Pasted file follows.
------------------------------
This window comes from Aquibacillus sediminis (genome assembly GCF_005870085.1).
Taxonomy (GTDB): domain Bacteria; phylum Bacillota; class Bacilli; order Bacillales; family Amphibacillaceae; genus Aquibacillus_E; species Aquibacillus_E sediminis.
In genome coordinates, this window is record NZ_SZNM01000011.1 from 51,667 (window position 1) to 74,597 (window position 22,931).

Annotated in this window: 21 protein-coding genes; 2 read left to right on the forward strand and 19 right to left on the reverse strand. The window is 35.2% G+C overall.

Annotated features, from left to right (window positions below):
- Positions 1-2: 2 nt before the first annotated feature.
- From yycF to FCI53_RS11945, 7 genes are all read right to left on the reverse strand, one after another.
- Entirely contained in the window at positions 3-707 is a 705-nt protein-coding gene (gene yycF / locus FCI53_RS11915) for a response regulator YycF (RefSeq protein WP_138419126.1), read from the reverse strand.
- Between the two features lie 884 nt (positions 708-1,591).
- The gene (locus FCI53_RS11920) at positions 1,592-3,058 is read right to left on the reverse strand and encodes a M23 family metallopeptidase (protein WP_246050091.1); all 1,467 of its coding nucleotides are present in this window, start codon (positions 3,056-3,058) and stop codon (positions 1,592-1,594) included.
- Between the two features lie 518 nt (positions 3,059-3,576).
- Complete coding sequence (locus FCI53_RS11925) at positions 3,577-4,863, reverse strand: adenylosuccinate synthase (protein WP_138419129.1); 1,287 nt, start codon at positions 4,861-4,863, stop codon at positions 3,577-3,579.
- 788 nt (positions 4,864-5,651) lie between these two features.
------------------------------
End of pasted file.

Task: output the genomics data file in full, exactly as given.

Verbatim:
This window comes from Aquibacillus sediminis (genome assembly GCF_005870085.1).
Taxonomy (GTDB): domain Bacteria; phylum Bacillota; class Bacilli; order Bacillales; family Amphibacillaceae; genus Aquibacillus_E; species Aquibacillus_E sediminis.
In genome coordinates, this window is record NZ_SZNM01000011.1 from 51,667 (window position 1) to 74,597 (window position 22,931).

Annotated in this window: 21 protein-coding genes; 2 read left to right on the forward strand and 19 right to left on the reverse strand. The window is 35.2% G+C overall.

Annotated features, from left to right (window positions below):
- Positions 1-2: 2 nt before the first annotated feature.
- From yycF to FCI53_RS11945, 7 genes are all read right to left on the reverse strand, one after another.
- Entirely contained in the window at positions 3-707 is a 705-nt protein-coding gene (gene yycF / locus FCI53_RS11915) for a response regulator YycF (RefSeq protein WP_138419126.1), read from the reverse strand.
- Between the two features lie 884 nt (positions 708-1,591).
- The gene (locus FCI53_RS11920) at positions 1,592-3,058 is read right to left on the reverse strand and encodes a M23 family metallopeptidase (protein WP_246050091.1); all 1,467 of its coding nucleotides are present in this window, start codon (positions 3,056-3,058) and stop codon (positions 1,592-1,594) included.
- Between the two features lie 518 nt (positions 3,059-3,576).
- Complete coding sequence (locus FCI53_RS11925) at positions 3,577-4,863, reverse strand: adenylosuccinate synthase (protein WP_138419129.1); 1,287 nt, start codon at positions 4,861-4,863, stop codon at positions 3,577-3,579.
- 788 nt (positions 4,864-5,651) lie between these two features.